The Mystery of Marriage

I just finished reading Mike Mason's book called The Mystery of Marriage. Several friends of mine spoke very highly of this book. Packer speaks of his own giddiness about it in the foreword, and Elisabeth Elliot said she doesn't need to read another book on the subject. Obviously my expectations were high. It was a good book. It is very sobering. I really appreciate Mason's honesty. He is very real. He speaks of the wonders of marriage, but he doesn't hold back from speaking of the pains of marriage. I would really recommend it to those who think that marriage will be all warm fuzzies with no work. Let me share some quotes from him concerning this:

"there is nothing in the world worse than a bad marriage, and atthe same time nothing better than a good one." (34)

"It can be a very great shock for a couple to discover how quicklyromantic love is exhausted, how little they really know or understand one another, how deeply estranged it is possible to become from the person youthought you were closest to." (38)

"What was most glamorous and exciting seems to insist, now, on beingthe most ordinary thing in the world." (65)

"No one has ever been married without being shocked at the enormity ofthis price and at the monstrous inconvenience of this thing called intimacywhich suddenly invades one's life. (89)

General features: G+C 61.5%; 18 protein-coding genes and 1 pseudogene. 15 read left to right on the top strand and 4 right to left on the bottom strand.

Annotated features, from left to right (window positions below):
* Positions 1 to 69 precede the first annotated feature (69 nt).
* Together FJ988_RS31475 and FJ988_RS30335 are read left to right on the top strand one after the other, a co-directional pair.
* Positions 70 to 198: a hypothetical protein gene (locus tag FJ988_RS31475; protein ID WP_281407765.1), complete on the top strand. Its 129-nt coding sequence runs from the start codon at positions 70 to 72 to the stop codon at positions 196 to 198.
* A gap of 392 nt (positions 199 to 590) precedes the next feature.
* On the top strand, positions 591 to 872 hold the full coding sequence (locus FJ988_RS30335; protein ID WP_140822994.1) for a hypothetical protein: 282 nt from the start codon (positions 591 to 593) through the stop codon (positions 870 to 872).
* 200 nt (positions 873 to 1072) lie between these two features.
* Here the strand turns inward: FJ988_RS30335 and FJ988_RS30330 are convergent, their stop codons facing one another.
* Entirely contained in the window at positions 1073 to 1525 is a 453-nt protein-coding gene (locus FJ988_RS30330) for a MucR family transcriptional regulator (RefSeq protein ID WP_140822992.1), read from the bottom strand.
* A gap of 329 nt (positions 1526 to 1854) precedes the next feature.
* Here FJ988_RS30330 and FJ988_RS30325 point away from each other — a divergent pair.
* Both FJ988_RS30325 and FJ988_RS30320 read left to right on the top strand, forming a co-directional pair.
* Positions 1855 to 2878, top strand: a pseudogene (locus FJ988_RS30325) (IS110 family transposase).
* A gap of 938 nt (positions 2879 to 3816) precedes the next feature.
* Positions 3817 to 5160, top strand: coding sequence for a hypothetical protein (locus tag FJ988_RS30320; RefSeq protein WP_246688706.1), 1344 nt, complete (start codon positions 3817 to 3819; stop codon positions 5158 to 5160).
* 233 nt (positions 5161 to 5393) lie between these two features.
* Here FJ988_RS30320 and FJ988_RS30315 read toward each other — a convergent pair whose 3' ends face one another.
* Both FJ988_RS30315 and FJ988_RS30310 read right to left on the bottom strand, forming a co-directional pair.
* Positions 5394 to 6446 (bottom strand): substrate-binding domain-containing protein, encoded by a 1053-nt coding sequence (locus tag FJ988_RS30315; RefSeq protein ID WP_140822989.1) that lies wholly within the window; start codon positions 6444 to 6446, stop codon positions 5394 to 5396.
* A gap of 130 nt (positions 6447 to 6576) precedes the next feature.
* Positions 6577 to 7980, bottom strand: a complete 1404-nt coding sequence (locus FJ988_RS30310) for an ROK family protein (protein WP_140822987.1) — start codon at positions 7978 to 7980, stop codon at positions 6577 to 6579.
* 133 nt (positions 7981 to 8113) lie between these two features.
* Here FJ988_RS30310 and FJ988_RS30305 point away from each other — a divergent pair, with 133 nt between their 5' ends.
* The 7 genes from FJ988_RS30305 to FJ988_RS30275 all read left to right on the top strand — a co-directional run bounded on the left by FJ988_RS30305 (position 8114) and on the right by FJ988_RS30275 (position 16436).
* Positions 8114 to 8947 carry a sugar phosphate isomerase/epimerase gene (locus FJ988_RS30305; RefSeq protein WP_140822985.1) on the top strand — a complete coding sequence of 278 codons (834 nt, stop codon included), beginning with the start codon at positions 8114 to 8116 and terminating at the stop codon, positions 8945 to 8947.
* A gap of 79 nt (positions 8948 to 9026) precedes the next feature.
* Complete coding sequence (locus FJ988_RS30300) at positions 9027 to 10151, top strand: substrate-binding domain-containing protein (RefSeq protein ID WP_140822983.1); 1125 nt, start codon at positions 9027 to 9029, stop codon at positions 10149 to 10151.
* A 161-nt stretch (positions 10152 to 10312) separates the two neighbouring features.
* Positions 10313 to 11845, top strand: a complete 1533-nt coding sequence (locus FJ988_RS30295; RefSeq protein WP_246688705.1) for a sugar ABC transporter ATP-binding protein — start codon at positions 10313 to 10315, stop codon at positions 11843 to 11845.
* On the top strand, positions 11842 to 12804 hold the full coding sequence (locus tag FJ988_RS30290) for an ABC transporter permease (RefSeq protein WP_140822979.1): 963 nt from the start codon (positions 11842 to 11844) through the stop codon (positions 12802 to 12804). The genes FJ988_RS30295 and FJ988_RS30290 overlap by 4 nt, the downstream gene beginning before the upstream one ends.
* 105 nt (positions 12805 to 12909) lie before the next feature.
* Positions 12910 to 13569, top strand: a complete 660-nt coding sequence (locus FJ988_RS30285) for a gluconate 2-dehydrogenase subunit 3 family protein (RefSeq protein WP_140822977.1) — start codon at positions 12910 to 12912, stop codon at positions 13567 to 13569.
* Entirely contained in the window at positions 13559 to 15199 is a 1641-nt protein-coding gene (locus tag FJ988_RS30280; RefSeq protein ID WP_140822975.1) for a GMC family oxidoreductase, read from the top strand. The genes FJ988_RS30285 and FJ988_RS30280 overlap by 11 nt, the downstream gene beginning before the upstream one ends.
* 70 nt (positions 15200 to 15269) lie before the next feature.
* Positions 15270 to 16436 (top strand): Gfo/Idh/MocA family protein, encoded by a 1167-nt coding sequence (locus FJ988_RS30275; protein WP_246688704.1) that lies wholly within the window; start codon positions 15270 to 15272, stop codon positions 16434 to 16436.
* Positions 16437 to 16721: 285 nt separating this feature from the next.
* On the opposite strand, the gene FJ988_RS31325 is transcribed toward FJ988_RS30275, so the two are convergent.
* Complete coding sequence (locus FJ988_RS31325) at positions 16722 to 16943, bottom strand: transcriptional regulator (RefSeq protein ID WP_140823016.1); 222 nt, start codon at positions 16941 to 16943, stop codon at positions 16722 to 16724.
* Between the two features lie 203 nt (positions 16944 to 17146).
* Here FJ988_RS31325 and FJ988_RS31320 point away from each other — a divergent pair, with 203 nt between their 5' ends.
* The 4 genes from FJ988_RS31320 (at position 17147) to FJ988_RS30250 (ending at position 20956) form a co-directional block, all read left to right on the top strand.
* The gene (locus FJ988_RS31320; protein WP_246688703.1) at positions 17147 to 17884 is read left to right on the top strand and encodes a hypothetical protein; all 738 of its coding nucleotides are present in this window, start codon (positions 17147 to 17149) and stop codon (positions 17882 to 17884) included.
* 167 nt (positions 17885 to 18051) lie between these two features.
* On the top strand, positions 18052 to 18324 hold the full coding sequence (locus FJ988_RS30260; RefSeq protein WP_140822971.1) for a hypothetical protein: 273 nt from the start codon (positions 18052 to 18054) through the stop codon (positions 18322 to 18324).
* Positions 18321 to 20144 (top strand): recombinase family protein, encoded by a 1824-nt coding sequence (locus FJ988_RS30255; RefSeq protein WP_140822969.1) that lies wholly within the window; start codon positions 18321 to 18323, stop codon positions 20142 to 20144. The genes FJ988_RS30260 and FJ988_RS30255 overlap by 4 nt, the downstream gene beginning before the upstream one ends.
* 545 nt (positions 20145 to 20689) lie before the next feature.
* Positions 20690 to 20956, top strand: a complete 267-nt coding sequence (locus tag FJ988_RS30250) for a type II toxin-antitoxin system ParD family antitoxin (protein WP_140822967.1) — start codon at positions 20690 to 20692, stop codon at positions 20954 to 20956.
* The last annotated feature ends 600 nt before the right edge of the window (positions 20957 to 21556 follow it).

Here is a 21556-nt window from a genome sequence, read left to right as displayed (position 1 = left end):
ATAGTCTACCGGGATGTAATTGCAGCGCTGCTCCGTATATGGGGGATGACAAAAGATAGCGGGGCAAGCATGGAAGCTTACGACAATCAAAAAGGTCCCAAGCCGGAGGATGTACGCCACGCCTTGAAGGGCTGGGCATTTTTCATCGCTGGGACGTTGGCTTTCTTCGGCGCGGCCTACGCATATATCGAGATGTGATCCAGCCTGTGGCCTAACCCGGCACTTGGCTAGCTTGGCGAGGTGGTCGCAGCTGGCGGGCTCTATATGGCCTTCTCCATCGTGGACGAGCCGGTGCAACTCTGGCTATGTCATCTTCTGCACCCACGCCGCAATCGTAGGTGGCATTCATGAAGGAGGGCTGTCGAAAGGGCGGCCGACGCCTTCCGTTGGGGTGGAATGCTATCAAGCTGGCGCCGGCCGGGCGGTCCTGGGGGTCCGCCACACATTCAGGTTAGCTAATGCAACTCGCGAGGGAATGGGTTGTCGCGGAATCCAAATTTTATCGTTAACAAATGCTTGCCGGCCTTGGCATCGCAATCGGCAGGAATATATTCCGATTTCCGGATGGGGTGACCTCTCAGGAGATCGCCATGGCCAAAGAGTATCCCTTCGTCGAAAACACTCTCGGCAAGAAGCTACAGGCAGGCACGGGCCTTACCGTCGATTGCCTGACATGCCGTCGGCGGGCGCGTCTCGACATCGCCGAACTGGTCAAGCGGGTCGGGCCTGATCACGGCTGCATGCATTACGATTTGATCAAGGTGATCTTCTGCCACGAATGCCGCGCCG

"A marriage is not a joining of two worlds, but an abandoning of twoworlds in order that one new one might be formed....It is a vocation oftotal abandonment." (113)

"For marriage is intended to be an environment in which he will belovingly yet persistently confronted with the plainest and ugliest evidence ofhis sinfulness, and thus encouraged on a daily basis to repent and tochange.....It is a radical step and is not intended for anyone who is notprepared, indeed eager , to surrender his own will and to be wholeheartedlysubmissive to the will of another." ( 166)

"Is it not a bitter and ironic truth that the very person we love mostin the world may appear to us, from time to time, to be the only thingstanding between ourselves and our happiness?" (170)

So you can see that he is painfully real, but that is what we need. He also addresses 1 Corinthians 7 in a different manner than I had ever heard. He says that in this instance we should not focus so much on what Paul was trying to say, but rather what the effect of his words will have on the reader (132). Therefore people will pray, think, and examine themselves to be sure they are ready for marriage.
On sex he says:

"Sex is a powerful outward symbol of the inner temper of a maritalrelationship. It is an arresting and self-evident truth that the qualityof a marriage in all of it facets depends upon a wholesome and mutuallysatisfying sex life. And the corollary is also true, that the partners'feelings about the marriage as a whole will almost always be reflected inthe quality of their sexual relations." (151)

It was a thought-provoking and sobering book. I recommend it.